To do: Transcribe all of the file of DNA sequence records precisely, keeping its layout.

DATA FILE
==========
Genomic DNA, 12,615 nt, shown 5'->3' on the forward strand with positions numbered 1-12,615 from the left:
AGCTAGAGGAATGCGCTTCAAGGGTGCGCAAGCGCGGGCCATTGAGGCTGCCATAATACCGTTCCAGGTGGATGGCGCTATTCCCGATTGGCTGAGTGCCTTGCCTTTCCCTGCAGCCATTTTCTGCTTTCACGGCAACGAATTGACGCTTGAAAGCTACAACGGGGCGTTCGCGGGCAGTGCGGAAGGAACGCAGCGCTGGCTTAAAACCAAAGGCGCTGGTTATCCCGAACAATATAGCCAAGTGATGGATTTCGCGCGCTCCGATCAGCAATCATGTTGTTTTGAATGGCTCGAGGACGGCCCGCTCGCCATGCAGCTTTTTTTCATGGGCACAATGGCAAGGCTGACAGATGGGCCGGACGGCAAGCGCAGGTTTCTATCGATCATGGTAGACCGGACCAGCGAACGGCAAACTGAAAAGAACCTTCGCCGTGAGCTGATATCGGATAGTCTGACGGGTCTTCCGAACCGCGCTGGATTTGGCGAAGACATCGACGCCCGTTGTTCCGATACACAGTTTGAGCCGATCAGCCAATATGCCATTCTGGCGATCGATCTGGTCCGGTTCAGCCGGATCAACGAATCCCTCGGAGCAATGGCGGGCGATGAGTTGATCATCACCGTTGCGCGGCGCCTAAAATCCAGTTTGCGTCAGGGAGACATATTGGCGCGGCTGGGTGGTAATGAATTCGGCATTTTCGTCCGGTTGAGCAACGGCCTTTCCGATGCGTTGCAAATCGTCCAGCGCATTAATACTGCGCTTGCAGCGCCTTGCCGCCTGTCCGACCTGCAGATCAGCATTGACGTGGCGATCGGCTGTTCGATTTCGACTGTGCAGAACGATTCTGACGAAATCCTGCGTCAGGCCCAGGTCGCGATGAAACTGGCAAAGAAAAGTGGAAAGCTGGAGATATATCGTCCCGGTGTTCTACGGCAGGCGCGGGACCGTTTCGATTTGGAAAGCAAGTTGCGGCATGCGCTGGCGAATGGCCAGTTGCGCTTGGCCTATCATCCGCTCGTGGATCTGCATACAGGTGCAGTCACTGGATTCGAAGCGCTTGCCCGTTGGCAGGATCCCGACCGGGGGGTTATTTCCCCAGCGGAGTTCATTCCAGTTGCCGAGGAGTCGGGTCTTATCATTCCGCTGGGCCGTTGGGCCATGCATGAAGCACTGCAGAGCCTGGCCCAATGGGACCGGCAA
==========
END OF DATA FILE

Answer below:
Genomic DNA, 12,615 nt, shown 5'->3' on the forward strand with positions numbered 1-12,615 from the left:
AGCTAGAGGAATGCGCTTCAAGGGTGCGCAAGCGCGGGCCATTGAGGCTGCCATAATACCGTTCCAGGTGGATGGCGCTATTCCCGATTGGCTGAGTGCCTTGCCTTTCCCTGCAGCCATTTTCTGCTTTCACGGCAACGAATTGACGCTTGAAAGCTACAACGGGGCGTTCGCGGGCAGTGCGGAAGGAACGCAGCGCTGGCTTAAAACCAAAGGCGCTGGTTATCCCGAACAATATAGCCAAGTGATGGATTTCGCGCGCTCCGATCAGCAATCATGTTGTTTTGAATGGCTCGAGGACGGCCCGCTCGCCATGCAGCTTTTTTTCATGGGCACAATGGCAAGGCTGACAGATGGGCCGGACGGCAAGCGCAGGTTTCTATCGATCATGGTAGACCGGACCAGCGAACGGCAAACTGAAAAGAACCTTCGCCGTGAGCTGATATCGGATAGTCTGACGGGTCTTCCGAACCGCGCTGGATTTGGCGAAGACATCGACGCCCGTTGTTCCGATACACAGTTTGAGCCGATCAGCCAATATGCCATTCTGGCGATCGATCTGGTCCGGTTCAGCCGGATCAACGAATCCCTCGGAGCAATGGCGGGCGATGAGTTGATCATCACCGTTGCGCGGCGCCTAAAATCCAGTTTGCGTCAGGGAGACATATTGGCGCGGCTGGGTGGTAATGAATTCGGCATTTTCGTCCGGTTGAGCAACGGCCTTTCCGATGCGTTGCAAATCGTCCAGCGCATTAATACTGCGCTTGCAGCGCCTTGCCGCCTGTCCGACCTGCAGATCAGCATTGACGTGGCGATCGGCTGTTCGATTTCGACTGTGCAGAACGATTCTGACGAAATCCTGCGTCAGGCCCAGGTCGCGATGAAACTGGCAAAGAAAAGTGGAAAGCTGGAGATATATCGTCCCGGTGTTCTACGGCAGGCGCGGGACCGTTTCGATTTGGAAAGCAAGTTGCGGCATGCGCTGGCGAATGGCCAGTTGCGCTTGGCCTATCATCCGCTCGTGGATCTGCATACAGGTGCAGTCACTGGATTCGAAGCGCTTGCCCGTTGGCAGGATCCCGACCGGGGGGTTATTTCCCCAGCGGAGTTCATTCCAGTTGCCGAGGAGTCGGGTCTTATCATTCCGCTGGGCCGTTGGGCCATGCATGAAGCACTGCAGAGCCTGGCCCAATGGGACCGGCAA